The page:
”Russell Reynolds Associates recently interviewed numerous institutional and activist investors, pension fund managers, public company directors and other governance professionals about the trends and challenges that public company boards will face in 2017. Our conversations yielded a wide array of perspectives about the forces that are driving change in the corporate governance landscape.
”Do institutional investors demand corporate disclosure? A central question in finance and accounting is whether corporate transparency benefits or hurts investors. This issue is complicated by the fact that information provision could affect groups of investors differentially. Public information may crowd out the private information advantage of some institutional investors; alternatively, investors, particularly those following more passive trading strategies, may not be information sensitive. However, even passive institutional investors may benefit from an increase in monitoring by other stakeholders following improved disclosure. Further, regardless of the preferences of institutional investors, whether or not they are able to affect corporate policy on this margin is unclear. This tradeoff is reflected in mixed empirical evidence on the relationship between institutional ownership and corporate disclosure.
To address this tradeoff faced by institutional investors, we analyze the revealed preference for corporate disclosure by institutional investors and the associated impact on the information content of corporate disclosure. Empirically, identifying a causal effect of institutional ownership on corporate disclosure policy is difficult because experimental settings and direct measures of corporate disclosure quantity and characteristics are scarce. We propose a two-part solution to these problems. First, we utilize exogenous changes in institutional ownership around Russell 2000 index reconstitutions in a regression discontinuity design to identify the effect of institutional ownership on corporate disclosure policy. Second, we directly measure the characteristics of corporate disclosure using a novel data set composed of all 8-K filings between 1996 and 2006.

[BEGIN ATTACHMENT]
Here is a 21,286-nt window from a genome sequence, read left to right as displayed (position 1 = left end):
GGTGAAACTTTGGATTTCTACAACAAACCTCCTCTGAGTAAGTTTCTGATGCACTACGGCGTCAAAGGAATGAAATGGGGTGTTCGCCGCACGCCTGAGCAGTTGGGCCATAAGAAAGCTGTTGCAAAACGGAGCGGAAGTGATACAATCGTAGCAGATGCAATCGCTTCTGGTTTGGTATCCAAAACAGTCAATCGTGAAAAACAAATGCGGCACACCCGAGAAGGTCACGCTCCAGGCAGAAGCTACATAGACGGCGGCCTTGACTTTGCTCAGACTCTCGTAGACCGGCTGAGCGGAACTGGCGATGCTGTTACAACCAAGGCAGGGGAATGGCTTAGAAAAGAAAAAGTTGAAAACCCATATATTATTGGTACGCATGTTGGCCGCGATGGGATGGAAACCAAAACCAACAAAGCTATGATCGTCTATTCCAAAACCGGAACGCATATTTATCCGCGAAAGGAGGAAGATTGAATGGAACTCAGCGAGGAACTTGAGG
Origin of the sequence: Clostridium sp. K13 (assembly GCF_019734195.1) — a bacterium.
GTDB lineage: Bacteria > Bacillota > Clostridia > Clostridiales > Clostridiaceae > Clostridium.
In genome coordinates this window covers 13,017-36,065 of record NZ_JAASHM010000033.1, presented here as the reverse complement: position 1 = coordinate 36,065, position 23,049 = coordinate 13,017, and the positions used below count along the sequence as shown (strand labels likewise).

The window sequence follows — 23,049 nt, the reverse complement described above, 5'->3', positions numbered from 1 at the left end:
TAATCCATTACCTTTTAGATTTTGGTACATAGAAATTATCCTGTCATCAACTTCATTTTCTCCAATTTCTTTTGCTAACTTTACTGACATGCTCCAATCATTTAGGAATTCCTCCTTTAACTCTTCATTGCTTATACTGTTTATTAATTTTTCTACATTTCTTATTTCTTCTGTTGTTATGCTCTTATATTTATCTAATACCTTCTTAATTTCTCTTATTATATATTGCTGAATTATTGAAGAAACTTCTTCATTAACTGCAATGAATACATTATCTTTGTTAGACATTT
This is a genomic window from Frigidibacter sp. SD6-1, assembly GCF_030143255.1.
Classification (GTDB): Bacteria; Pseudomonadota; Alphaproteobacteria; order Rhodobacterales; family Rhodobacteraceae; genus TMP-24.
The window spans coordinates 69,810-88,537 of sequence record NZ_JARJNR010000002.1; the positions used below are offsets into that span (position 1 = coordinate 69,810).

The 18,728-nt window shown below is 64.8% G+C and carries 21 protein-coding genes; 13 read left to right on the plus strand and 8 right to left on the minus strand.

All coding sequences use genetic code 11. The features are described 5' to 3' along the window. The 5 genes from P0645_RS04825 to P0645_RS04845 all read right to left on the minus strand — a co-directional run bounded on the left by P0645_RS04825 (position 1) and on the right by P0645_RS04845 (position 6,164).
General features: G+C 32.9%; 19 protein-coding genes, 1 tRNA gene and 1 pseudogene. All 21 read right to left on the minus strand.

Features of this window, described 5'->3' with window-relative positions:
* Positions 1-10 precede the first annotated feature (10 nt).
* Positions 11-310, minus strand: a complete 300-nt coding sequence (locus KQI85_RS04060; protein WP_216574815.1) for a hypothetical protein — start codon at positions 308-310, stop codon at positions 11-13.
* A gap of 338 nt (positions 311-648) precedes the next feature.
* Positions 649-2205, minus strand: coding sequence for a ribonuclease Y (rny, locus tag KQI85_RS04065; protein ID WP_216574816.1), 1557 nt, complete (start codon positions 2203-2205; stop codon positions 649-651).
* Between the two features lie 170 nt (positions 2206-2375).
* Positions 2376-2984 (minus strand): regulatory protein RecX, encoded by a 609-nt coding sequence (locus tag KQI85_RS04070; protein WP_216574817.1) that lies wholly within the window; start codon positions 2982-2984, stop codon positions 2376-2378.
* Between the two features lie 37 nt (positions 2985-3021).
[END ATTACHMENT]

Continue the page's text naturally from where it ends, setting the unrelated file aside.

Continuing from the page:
Here is the short speech that I gave to the Fall 2016 Conference of the Council of Institutional Investors (CII), on September 30, 2016. On this video, my speech starts at the 36:00 minute point. Below, I have reproduced the CII’s summary of my comments, and further below, the full text of my speech.
” Nick Benes, representative director for the Board Director Training Institute of Japan, said a sea change is underway in Japan in terms of companies beginning to comply with the Corporate Governance code, but there is still room for improvement. He reported that almost 80 percent of Japanese companies now have two or more independent directors and 40 percent of large companies have their own corporate governance guidelines, but beyond that, the reforms that companies say they have in place are lacking in substance. He estimated that 90 percent of firms say they comply, but have little evidence this is the case and few have actually changed their practices. Despite these setbacks, Benes said he remains optimistic that Japanese companies will move in the right direction because there is now broad awareness that “governance is good”. Additionally, disclosure has vastly improved and the number of votes opposing the re-election of directors is climbing. A video of this session is available here.